Graff's second statement is also dubious. What might be good for the worker in the short run (taking more of the "surplus"), may not be good for workers in the long-run. If the profits are low, the investor might find investing less attractive. Ergo: less investment and so less labor to do.

I can see more of a case for unions in some competitive parts of the economy (where there is more "surplus"). But in highly competitive parts of the economy, there is unlikely to be much "surplus". And in those parts of the economy the unions will either be driving the business into the ground or they'll be raising prices for consumers.

I'd like to know more aobut this non-zero sum system that Graff and Henry are hinting at. In this world, presumably, unionization raises productivity, thus leading to an overall bigger pie. In fact, I think if you talk to most economists they'll say that usually unions aren't a zero-sum effect. It's negative. The pie actually shrinks (lower labor supply --> less production --> lower average standard of living).

To me, the main justification for the union would be that it could, in theory, reduce inequality (though this actually needn't happen: see "Capitalism and Freedom"). But if it means a smaller pie in the long-run (and so smaller pieces for almost everyone eventually), it is hard to see unionization as a net benefit.
-gbarr

Anonymous said...

Btw, unions needn't be only for the working class. College professors are in effect unionized in some sense. From what I can tell this is one of the reasons that the job market in academia is perenially awful. Professors don't want there to be tons of professors, so they restrict supply. This helps their wages, at least in the short run, but it makes it incredibly difficult to ever become a full professor, even if you are quite talented. So, a small number of people (professors) win out, but quite a few other would-be professors lose out, and go into some other area of work or languish in academia waiting for that dream job to finally appear.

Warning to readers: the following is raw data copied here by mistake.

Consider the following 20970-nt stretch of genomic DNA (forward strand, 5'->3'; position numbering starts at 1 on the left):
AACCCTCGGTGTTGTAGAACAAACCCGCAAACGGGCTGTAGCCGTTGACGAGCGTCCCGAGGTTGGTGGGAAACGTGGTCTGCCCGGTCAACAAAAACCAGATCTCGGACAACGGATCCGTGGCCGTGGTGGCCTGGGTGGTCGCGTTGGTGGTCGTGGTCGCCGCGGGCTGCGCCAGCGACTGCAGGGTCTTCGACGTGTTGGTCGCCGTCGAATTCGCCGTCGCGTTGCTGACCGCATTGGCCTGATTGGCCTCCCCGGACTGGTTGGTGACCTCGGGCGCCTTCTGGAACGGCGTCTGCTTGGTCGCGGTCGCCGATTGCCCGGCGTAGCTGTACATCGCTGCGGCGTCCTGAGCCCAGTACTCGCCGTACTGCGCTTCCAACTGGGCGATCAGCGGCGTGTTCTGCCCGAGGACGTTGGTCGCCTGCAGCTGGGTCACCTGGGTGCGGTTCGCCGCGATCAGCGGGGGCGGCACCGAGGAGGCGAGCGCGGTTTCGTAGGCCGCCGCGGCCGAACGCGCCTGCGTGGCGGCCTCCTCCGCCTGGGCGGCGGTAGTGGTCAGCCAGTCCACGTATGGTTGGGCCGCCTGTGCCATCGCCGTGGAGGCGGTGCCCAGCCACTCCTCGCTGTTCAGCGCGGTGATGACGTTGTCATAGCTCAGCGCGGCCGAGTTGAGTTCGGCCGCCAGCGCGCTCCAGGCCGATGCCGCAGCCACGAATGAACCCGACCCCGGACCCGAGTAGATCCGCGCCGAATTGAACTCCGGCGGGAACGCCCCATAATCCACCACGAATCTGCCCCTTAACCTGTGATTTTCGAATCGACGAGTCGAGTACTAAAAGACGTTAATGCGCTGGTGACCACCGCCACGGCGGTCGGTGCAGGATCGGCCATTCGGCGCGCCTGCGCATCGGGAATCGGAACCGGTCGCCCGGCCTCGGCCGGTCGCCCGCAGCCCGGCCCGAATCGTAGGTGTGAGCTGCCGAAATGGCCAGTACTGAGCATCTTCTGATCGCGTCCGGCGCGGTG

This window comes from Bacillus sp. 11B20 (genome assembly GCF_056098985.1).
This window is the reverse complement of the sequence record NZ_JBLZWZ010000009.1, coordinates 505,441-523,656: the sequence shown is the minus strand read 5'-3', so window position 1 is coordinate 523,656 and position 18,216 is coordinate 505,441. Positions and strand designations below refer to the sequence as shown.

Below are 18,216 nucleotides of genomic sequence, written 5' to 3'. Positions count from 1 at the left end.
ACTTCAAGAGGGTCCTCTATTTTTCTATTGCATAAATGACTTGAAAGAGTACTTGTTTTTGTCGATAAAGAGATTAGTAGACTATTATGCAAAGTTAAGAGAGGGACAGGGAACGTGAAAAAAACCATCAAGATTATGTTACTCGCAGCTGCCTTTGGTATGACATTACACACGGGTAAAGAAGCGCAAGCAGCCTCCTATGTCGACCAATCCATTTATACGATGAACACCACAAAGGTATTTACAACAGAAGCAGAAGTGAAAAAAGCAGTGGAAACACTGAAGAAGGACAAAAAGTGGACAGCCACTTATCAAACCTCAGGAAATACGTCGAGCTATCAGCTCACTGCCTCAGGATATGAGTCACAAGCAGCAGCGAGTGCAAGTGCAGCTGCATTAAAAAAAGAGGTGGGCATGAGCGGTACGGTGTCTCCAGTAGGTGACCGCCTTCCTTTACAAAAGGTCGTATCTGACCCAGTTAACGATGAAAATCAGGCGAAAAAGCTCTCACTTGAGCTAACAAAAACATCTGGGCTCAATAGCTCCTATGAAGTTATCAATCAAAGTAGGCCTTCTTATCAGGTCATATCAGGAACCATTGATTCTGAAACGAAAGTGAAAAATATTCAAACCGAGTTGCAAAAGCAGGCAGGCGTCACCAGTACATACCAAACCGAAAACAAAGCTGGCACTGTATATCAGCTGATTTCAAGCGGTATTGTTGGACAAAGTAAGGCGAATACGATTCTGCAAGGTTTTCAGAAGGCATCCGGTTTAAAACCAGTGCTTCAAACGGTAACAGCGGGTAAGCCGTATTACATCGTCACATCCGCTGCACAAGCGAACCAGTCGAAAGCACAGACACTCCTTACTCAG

-gbarr

ShamRockNRoll said...

I know you think Friedman is God, and "Capitalism & Freedom" is the Bible, but maybe you should actually get a blue collar job for a few years and see how all that right wing koolaid still tastes. I don't even know where to begin at 1:00am to address all the ridiculous assumptions you make here.

Henry Vasquez said...

If everything you've said is true, G Barr, then clearly the thousands of other academics who share Graff's perspective are all deluded or just being disingenuous. Let's be careful about elevating this Friedman arrivalist mentality apart from competing views.

Anonymous said...

Well, someone's gotta be wrong, whether it be Graff, Friedman, or both. And I'm not just relying on Friedman. I mentioned Larry Summers as well.

What I need are some facts, not merely assertions. You guys seem to think that these issues are all about ideology and preference. They are primarily about facts. Where are your facts? Some progressive causes have some facts on their side. I could see myself supporting catastrophic national health insurance. I could support government stimuli in some situations. But where is the evidence supporting the idea that unionization is good for the economy as a whole or for most of the population?

And if academic studies by Democratic advisors are right-wing koolaid, then serve me another tall glass.

It seems that you guys are moralizing, rather than making real arguments. I'm not saying the free enterprise system is fun. Or that life is fair. Most of the jobs I've had sucked, and none were particularly high-paying. I'm not saying all this stuff because I'm a "winner" in the capitalist system. If I were a steelworker I'd probably join a union. I understand there are benefits. But I wouldn't join with the delusion that I was actually helping society as a whole. I'd be doing it out of concern for my well-being and the well-being of my family.

-gbarr

Anonymous said...

One of the best profs at ND. Love this guy.